Mother Teresa, who is one step short of being made a Catholic saint, suffered crises of faith for most of her life and even doubted God's existence, according to a set of newly published letters.
"Jesus has a very special love for you. As for me, the silence and the emptiness is so great that I look and do not see, listen and do not hear," the missionary wrote to one confidant, Reverend Michael Van Der Peet, in 1979.
The letters, some of which she wanted destroyed, appear in Mother Teresa: Come Be My Light, due to be published this week, 10 years after her death. Extracts of the book appear in the latest edition of Time magazine.
In more than 40 letters spanning some 66 years, the ethnic Albanian nun who devoted her life to working with the poor in the slums of Kolkata in India, writes of experiencing personal "darkness," "loneliness" and "torture."
"Where is my Faith -- even deep down right in there is nothing, but emptiness and darkness -- My God -- how painful is this unknown pain -- I have no Faith," she wrote in an undated letter addressed to Jesus. "If there be God -- please forgive me -- When I try to raise my thoughts to Heaven -- there is such convicting emptiness."
"I call, I cling, I want -- and there is no One to answer -- no One on Whom I can cling -- no, No One. -- Alone," she wrote.
In her early life, Mother Teresa, also known as "The Saint of the Gutters," had visions. In one, she talked to a crucified Jesus on the cross.
But the letters reveal that apart from a brief respite in 1959, she spent most of the last 50 years of her life doubting God's presence -- much at odds with her public face.
"The smile," she wrote in one letter, is "a mask."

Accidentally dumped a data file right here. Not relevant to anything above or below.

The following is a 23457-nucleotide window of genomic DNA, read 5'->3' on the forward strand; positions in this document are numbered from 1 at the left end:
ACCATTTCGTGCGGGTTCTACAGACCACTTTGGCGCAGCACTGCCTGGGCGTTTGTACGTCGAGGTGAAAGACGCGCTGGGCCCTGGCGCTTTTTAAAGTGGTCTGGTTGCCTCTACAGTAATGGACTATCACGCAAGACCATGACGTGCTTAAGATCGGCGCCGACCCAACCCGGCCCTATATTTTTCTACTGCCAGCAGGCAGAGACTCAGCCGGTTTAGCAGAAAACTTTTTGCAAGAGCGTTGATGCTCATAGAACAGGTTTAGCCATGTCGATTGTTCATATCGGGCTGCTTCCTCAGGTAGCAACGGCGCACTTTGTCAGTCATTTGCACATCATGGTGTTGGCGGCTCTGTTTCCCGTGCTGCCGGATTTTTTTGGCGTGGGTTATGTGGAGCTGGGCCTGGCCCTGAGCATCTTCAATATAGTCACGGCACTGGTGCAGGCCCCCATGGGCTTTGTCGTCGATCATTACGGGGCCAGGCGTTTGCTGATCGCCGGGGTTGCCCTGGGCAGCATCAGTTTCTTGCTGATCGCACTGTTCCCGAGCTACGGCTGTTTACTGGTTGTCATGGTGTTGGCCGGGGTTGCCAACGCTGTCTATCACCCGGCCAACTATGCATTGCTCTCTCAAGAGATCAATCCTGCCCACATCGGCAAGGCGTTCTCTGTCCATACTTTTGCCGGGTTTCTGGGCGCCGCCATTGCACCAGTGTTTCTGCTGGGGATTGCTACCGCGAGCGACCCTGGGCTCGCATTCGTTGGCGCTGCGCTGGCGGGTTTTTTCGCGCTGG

In another letter, written in 1959, she wrote: "If there be no God -- there can be no soul -- if there is no Soul then Jesus -- You also are not true."
The book's compiler and editor, Reverend Brian Kolodiejchuk, is a member of Mother Teresa's Missionaries of Charity and petitioned for her sainthood.
"I've never read a saint's life where the saint has such an intense spiritual darkness. No one knew she was that tormented," Kolodiejchuk told Time.
Cardinal Angelo Scola, the patriarch of Venice, said on Saturday that the letters showed Teresa was "one of us, that she did all her work as we do, no more no less."
Even in the depths of doubt, Mother Teresa "always had recourse to the most elementary form of the exercise of one's will, that of asking Jesus each day to reveal his face," said Scola, who had already written about the letters in the Vatican publication Osservatore Romano, quoted by the ANSA news agency.
Mother Teresa was beatified just six years after her death, when the late pope John Paul II set her on a fast track to sainthood.
It was something the nun seemed to have predicted as early as 1962, when she wrote in one letter: "If I ever become a Saint -- I will surely be one of `darkness.' I will continually be absent from Heaven."